The intervening Fourth of July Holiday and another bump in the road about how cases were counted made the number of new cases reported less indictive of the actual state of Kentucky’s epidemic expansion. The July 4th report of Test Positivity of 15.75% is the highest since mid-February with a string of uninterrupted increases since April 11. Similarly, the Overall Statewide Incidence Rate is also at a new peak of 30.8 new cases per 100K population. Both these previously reliable indicators continue to rise at an exponential rate.
The state as a whole and 74 of its counties are in the red “high” category with another 43 in “substantial” for a combined 97.5% in these highest two categories. Only 3 counties are currently in the moderate category, and none are in the green! Even the CDC Community Level map of June 30 which emphasizes hospital utilization is turning the corner with more “red” counties.
New weekly cases continue to rise, but beginning with the report weeks of June 20th and 27th there was a change in the way cases were reported. An apparent backlog of cases whose onset of infection was more than 30 days earlier were no longer reported as “new cases” but were instead added to the total so they did not missed entirely. For the two weeks mentioned above, 3159 cases of Covid-19 were thus excluded from “new cases.” I do not know how far back this distorting issue is significant, but we have seen similar delays in reporting before. It speaks to the nonuniform method of collecting data from the many different public health departments in the state. Obviously, such changes degrade the timeliness and reliability of reported data necessary to estimate epidemic activity.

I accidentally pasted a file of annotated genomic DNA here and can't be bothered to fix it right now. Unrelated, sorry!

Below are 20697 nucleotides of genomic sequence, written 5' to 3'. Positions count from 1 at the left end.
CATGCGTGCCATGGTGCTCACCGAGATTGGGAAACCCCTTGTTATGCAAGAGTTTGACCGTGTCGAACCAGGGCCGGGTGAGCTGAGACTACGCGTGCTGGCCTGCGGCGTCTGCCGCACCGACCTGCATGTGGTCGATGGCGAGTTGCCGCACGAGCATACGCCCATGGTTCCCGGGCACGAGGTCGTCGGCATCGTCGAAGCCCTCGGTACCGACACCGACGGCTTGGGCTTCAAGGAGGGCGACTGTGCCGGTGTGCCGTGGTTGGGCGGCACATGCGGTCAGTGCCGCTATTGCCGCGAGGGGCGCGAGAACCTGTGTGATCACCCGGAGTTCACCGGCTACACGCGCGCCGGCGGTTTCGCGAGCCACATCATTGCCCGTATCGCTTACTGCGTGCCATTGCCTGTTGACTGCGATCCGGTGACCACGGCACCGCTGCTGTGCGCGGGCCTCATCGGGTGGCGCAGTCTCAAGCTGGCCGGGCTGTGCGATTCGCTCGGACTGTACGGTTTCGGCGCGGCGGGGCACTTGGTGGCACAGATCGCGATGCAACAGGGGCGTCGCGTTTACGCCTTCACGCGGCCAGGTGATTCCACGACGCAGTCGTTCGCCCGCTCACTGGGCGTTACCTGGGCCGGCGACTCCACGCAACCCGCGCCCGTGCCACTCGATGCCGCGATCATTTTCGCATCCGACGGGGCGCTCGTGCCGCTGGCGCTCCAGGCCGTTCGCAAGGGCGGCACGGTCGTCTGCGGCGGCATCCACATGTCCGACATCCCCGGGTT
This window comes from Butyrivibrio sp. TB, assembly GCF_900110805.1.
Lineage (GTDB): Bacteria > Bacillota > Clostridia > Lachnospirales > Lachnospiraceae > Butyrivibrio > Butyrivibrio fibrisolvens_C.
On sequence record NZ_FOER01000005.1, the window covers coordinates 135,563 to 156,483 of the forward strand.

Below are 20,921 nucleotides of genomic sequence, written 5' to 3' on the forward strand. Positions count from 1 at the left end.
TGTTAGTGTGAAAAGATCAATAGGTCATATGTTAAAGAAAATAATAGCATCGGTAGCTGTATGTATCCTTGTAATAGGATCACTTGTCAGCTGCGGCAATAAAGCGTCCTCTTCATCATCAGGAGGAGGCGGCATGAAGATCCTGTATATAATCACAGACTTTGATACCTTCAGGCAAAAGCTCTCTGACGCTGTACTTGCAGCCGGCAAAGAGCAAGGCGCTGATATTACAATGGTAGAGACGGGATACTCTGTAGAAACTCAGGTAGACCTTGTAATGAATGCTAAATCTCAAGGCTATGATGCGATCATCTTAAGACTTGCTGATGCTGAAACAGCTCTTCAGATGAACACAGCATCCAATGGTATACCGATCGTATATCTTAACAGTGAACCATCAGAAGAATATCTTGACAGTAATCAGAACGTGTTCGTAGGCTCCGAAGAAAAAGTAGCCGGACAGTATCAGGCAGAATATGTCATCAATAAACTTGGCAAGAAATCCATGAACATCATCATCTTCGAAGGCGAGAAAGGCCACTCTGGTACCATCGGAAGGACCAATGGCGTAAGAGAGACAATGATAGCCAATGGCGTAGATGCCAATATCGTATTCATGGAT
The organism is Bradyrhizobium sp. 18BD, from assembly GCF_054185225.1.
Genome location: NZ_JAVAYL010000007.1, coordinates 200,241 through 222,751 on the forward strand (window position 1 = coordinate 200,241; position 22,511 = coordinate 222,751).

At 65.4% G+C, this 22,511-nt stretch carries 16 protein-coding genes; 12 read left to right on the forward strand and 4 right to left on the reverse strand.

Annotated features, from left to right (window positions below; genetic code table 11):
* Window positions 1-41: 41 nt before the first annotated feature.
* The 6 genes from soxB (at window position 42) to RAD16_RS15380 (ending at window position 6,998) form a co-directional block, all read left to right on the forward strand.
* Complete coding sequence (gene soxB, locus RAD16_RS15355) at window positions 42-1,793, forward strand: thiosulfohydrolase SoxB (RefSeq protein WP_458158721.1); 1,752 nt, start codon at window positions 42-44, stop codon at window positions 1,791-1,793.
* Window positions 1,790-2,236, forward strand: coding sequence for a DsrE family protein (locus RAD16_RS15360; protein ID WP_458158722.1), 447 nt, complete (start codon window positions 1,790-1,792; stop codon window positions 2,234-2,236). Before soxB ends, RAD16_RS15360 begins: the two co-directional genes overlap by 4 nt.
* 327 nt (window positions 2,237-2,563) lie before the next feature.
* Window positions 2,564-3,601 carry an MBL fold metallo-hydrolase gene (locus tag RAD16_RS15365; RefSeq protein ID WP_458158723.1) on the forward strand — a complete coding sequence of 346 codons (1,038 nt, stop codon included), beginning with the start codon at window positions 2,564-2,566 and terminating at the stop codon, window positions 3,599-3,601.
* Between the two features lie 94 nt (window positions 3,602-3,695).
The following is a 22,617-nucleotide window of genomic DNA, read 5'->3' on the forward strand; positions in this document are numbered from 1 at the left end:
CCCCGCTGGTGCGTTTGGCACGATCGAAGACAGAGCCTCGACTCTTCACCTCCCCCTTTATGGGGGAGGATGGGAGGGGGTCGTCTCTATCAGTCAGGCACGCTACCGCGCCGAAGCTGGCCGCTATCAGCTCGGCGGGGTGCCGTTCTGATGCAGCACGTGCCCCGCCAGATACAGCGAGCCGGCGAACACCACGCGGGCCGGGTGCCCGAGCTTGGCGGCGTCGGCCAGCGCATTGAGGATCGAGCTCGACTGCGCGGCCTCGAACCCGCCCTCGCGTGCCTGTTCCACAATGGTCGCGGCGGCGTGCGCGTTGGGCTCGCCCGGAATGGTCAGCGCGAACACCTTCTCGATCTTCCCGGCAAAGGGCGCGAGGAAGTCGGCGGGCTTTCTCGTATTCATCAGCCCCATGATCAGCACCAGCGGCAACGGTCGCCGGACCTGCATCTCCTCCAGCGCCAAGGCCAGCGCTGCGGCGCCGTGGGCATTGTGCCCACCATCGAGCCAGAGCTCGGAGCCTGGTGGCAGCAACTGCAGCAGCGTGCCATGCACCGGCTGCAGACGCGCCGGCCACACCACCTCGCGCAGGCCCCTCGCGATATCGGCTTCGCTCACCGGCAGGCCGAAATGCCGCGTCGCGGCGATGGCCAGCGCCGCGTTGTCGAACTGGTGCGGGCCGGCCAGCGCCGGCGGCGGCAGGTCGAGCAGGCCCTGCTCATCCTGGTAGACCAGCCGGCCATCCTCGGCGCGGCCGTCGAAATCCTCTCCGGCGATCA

Other reasons for lower case counts.
Over the last three weekly reports, the number of PCR viral tests has been decreasing. Since currently 74% of our new cases are identified by PCR testing, fewer tests mean fewer new cases discovered. It is generally assumed that new cases are increasingly undercounted due to abundant use of antigen tests at home and elsewhere. Epidemic “fatigue” is also playing a role. Now that school is out, the proportion of cases in individuals 18 and under is dropping, currently at about 12%. At a peak of 26% of all new cases in March, it is clear that school-age people are major players in our epidemic activity.
It is likely that one of the new Omicron variants BA.4 or BA.5 is pushing things along. Experience in other places suggests that hospitalizations and deaths will not rise as rapidly. That appears to be the case for us as well. In part this reflects the protective effects of prior infection or immunization. It remains true that the unvaccinated person or Covid virgin is at greater risk in general. However, even milder cases are disruptive to the fabrics of our social and economic community.
I have little more to add. Hopefully things will sort themselves out. A sceptic might suggest that since the state’s public health leadership and Governor’s office are essentially prohibited to take any meaningful action in the face of worsening epidemic expansion, why bother to count anything? I would not go so far. Even if individuals and local communities are being handed primary responsibility for managing their public health matters locally, they need geographically relevant meaningful information in a timely manner. I believe that enough sensible Kentuckians will change their behaviors in response to reliable information to make a difference. To that end, we need to understand and trust the information provided.
Peter Hasselbacher, MD
Emeritus Professor of Medicine, UofL
Kentucky Health Policy Institute
6 July 2022